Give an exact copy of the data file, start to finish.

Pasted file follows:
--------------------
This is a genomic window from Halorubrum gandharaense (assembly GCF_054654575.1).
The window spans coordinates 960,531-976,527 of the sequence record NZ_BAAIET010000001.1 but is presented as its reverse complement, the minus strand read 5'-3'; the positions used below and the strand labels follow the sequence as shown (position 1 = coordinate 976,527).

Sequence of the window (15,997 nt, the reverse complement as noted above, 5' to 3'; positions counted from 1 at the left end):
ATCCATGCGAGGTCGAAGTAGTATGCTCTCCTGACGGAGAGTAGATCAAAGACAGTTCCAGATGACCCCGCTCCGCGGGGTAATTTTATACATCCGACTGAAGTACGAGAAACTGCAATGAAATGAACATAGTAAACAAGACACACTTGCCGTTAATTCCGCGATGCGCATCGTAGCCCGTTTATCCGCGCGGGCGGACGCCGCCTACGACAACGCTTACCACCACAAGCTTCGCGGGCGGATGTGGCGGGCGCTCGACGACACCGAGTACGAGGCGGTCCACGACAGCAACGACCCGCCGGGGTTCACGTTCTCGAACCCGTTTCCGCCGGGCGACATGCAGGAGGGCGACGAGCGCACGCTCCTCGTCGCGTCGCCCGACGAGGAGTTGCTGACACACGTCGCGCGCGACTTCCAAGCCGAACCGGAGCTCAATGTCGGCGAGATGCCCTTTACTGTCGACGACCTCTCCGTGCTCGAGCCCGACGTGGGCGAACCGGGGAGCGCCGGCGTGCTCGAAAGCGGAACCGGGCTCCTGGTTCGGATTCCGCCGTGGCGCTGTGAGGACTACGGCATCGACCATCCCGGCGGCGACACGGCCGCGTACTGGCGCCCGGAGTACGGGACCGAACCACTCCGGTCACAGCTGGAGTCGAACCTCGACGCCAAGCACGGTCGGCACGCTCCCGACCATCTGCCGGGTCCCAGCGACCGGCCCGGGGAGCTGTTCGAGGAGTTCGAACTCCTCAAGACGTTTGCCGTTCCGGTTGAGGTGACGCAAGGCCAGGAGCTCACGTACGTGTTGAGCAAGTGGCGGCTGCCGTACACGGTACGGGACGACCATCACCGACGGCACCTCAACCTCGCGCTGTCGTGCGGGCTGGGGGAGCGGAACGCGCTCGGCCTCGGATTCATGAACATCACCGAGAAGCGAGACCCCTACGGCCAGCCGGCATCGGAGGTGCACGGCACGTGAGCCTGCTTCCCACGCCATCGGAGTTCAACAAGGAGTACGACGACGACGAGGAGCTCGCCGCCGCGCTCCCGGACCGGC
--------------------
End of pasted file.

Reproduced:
This is a genomic window from Halorubrum gandharaense (assembly GCF_054654575.1).
The window spans coordinates 960,531-976,527 of the sequence record NZ_BAAIET010000001.1 but is presented as its reverse complement, the minus strand read 5'-3'; the positions used below and the strand labels follow the sequence as shown (position 1 = coordinate 976,527).

Sequence of the window (15,997 nt, the reverse complement as noted above, 5' to 3'; positions counted from 1 at the left end):
ATCCATGCGAGGTCGAAGTAGTATGCTCTCCTGACGGAGAGTAGATCAAAGACAGTTCCAGATGACCCCGCTCCGCGGGGTAATTTTATACATCCGACTGAAGTACGAGAAACTGCAATGAAATGAACATAGTAAACAAGACACACTTGCCGTTAATTCCGCGATGCGCATCGTAGCCCGTTTATCCGCGCGGGCGGACGCCGCCTACGACAACGCTTACCACCACAAGCTTCGCGGGCGGATGTGGCGGGCGCTCGACGACACCGAGTACGAGGCGGTCCACGACAGCAACGACCCGCCGGGGTTCACGTTCTCGAACCCGTTTCCGCCGGGCGACATGCAGGAGGGCGACGAGCGCACGCTCCTCGTCGCGTCGCCCGACGAGGAGTTGCTGACACACGTCGCGCGCGACTTCCAAGCCGAACCGGAGCTCAATGTCGGCGAGATGCCCTTTACTGTCGACGACCTCTCCGTGCTCGAGCCCGACGTGGGCGAACCGGGGAGCGCCGGCGTGCTCGAAAGCGGAACCGGGCTCCTGGTTCGGATTCCGCCGTGGCGCTGTGAGGACTACGGCATCGACCATCCCGGCGGCGACACGGCCGCGTACTGGCGCCCGGAGTACGGGACCGAACCACTCCGGTCACAGCTGGAGTCGAACCTCGACGCCAAGCACGGTCGGCACGCTCCCGACCATCTGCCGGGTCCCAGCGACCGGCCCGGGGAGCTGTTCGAGGAGTTCGAACTCCTCAAGACGTTTGCCGTTCCGGTTGAGGTGACGCAAGGCCAGGAGCTCACGTACGTGTTGAGCAAGTGGCGGCTGCCGTACACGGTACGGGACGACCATCACCGACGGCACCTCAACCTCGCGCTGTCGTGCGGGCTGGGGGAGCGGAACGCGCTCGGCCTCGGATTCATGAACATCACCGAGAAGCGAGACCCCTACGGCCAGCCGGCATCGGAGGTGCACGGCACGTGAGCCTGCTTCCCACGCCATCGGAGTTCAACAAGGAGTACGACGACGACGAGGAGCTCGCCGCCGCGCTCCCGGACCGGC